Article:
Rural Healthcare Workforce Models and Innovations
These stories feature model programs and successful rural projects that can serve as a source of ideas and provide lessons others have learned. Some of the projects or programs may no longer be active. Read about the criteria and evidence-base for programs included.
Updated/reviewed October 2015
- Need: To meet demand for health care with a limited number of physicians, in a region where recruiting additional providers was impractical
- Intervention: Implement care teams of 3 medical assistants to support each provider, with additional patient support through health coaches
- Results: More patients seen per provider hour, with improved patient outcomes and clinic cost savings
Other Project Examples
Added December 2017
- Need: The shortage of mental health professionals in rural South Carolina resulted in an influx of patients admitted to emergency departments who were in need of psychiatric care.
- Intervention: South Carolina Department of Mental Health partnered with the Duke Endowment to create the SCDMH Emergency Department Telepsychiatry Consultation Program. Rural emergency departments can now reach a psychiatrist to assess a patient via telehealth.
- Results: The program has improved access, affordability, and provided quality care for rural providers and patients with mental illness.
Added October 2017
- Need: A way to recognize Mississippi healthcare professionals and medical students for their rural-specific experience and expertise.
- Intervention: The Mississippi Rural Health Association created 2 certifications that recognize rural health experience and also foster a greater understanding of rural-specific policies, regulations, and needs in the healthcare field.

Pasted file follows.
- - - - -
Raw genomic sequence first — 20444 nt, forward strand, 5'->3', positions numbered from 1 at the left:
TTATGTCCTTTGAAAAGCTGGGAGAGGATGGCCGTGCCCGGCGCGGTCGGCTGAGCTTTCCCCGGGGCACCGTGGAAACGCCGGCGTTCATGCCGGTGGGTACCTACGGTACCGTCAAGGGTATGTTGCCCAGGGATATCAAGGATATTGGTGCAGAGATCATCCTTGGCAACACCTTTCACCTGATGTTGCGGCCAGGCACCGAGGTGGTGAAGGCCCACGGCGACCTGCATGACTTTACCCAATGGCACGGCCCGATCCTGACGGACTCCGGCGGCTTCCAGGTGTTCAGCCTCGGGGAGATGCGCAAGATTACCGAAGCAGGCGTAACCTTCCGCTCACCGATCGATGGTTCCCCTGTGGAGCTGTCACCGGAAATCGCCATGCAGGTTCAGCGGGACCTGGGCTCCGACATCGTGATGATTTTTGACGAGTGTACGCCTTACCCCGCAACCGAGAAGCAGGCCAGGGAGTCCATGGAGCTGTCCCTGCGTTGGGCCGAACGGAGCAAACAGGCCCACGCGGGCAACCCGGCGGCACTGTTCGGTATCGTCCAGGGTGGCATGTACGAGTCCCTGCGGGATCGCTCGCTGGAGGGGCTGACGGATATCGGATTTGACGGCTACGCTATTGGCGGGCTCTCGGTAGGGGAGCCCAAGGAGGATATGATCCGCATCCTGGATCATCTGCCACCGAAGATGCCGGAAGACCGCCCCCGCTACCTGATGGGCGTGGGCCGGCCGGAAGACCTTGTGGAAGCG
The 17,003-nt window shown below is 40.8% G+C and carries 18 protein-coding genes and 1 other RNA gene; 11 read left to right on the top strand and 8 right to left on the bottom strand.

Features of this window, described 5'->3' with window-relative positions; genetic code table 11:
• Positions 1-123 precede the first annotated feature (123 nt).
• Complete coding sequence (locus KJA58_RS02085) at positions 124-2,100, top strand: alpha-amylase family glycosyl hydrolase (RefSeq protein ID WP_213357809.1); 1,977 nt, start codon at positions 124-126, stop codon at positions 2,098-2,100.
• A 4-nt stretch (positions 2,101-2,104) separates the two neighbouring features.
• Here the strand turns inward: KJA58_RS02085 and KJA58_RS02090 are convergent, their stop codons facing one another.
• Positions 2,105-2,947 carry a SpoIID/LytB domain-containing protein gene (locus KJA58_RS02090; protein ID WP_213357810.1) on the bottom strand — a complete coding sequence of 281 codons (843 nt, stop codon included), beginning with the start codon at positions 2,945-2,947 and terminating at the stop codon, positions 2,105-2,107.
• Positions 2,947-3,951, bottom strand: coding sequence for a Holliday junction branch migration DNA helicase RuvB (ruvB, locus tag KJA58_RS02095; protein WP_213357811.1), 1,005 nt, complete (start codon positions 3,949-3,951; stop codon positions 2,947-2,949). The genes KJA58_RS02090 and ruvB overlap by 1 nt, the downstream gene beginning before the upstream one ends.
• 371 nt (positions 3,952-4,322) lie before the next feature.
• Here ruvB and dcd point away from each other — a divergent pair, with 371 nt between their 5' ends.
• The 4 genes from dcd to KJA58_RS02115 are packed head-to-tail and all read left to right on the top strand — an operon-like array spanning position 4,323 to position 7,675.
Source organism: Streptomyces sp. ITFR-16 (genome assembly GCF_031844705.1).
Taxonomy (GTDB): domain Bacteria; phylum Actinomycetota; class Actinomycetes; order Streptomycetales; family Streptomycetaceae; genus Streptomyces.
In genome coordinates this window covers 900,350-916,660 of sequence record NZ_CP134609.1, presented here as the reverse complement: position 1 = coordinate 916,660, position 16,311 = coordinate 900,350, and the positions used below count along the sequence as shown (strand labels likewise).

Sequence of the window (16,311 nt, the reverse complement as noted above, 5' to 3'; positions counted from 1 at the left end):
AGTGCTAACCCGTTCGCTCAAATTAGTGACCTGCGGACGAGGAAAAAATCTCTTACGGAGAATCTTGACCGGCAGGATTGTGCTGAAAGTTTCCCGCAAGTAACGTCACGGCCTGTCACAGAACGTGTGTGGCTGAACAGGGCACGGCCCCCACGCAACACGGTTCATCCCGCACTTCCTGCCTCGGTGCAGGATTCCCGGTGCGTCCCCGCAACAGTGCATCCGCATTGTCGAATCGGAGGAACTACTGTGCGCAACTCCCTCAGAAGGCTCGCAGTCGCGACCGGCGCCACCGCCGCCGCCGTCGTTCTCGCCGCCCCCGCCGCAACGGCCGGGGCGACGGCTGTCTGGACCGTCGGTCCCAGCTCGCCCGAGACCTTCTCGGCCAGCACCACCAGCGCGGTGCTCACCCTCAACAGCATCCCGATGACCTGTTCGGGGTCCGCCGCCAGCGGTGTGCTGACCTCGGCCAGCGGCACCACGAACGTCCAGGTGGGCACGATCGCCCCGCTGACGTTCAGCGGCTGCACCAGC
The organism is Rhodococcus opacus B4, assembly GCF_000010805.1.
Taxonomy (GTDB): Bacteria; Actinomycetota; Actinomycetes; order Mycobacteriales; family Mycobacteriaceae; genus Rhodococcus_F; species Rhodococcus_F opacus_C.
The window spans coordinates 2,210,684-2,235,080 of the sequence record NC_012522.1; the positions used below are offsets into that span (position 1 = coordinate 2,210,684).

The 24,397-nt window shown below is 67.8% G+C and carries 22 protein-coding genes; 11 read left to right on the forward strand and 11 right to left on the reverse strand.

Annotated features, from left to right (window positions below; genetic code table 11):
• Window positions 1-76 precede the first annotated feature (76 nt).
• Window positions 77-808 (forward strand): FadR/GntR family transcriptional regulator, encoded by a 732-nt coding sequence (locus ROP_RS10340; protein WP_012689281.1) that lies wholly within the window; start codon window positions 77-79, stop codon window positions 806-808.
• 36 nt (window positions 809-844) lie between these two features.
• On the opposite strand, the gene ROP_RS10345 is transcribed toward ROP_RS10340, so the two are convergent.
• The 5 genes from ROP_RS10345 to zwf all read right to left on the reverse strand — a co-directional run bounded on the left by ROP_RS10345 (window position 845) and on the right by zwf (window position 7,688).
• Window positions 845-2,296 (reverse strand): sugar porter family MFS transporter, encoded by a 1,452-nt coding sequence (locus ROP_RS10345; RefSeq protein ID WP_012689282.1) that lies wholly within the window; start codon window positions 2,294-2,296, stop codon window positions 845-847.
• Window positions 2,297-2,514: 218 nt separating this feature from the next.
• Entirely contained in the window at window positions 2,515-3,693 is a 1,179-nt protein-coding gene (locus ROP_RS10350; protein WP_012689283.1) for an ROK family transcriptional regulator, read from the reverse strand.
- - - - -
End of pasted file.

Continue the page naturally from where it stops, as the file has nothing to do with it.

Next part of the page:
- Results: Fellowship recipients receive statewide recognition for the time and dedication they have put into improving rural health in Mississippi.
Updated/reviewed August 2017
- Need: Streamlined credentialing process for providers working in central and southern West Virginia’s multiple rural healthcare facilities.
- Intervention: Creation of a shared, specialized network using a standardized approach to credentialing healthcare providers.
- Results: A streamlined, centralized approach to the multi-step credentialing process eliminated duplicative services and increased credentialing efficiencies for staff.
Updated/reviewed June 2017
- Need: Improved approach in addressing the behavioral health and primary care disparities of Indiana’s underserved rural counties by increasing access through health insurance enrollment and providing health literacy education.
- Intervention: A network was established to address behavioral health integration, which included the use of dually trained community health workers (CHW) and certified health insurance enrollment navigators.
- Results: Creation of a certification process, the “Indiana Integrated Care Training Program: Community Health Worker/Certified Recovery Specialist,” for CHWs and cross-training of mental health peers to also work as CHWs
Updated/reviewed April 2017
- Need: To ensure a well-qualified and sustainable Alaskan workforce to meet the current and future health care needs of its residents.
- Intervention: Establishment of the Alaska Health Workforce Coalition (AHWC), a public-private partnership created to develop, facilitate, implement, and support a statewide health workforce system.
- Results: Coalition efforts impacted multiple state policies and programs, including a loan repayment and incentives program, completion of a health vacancy study, and the development and expansion of health-related education programs.
Last Updated: 12/5/2017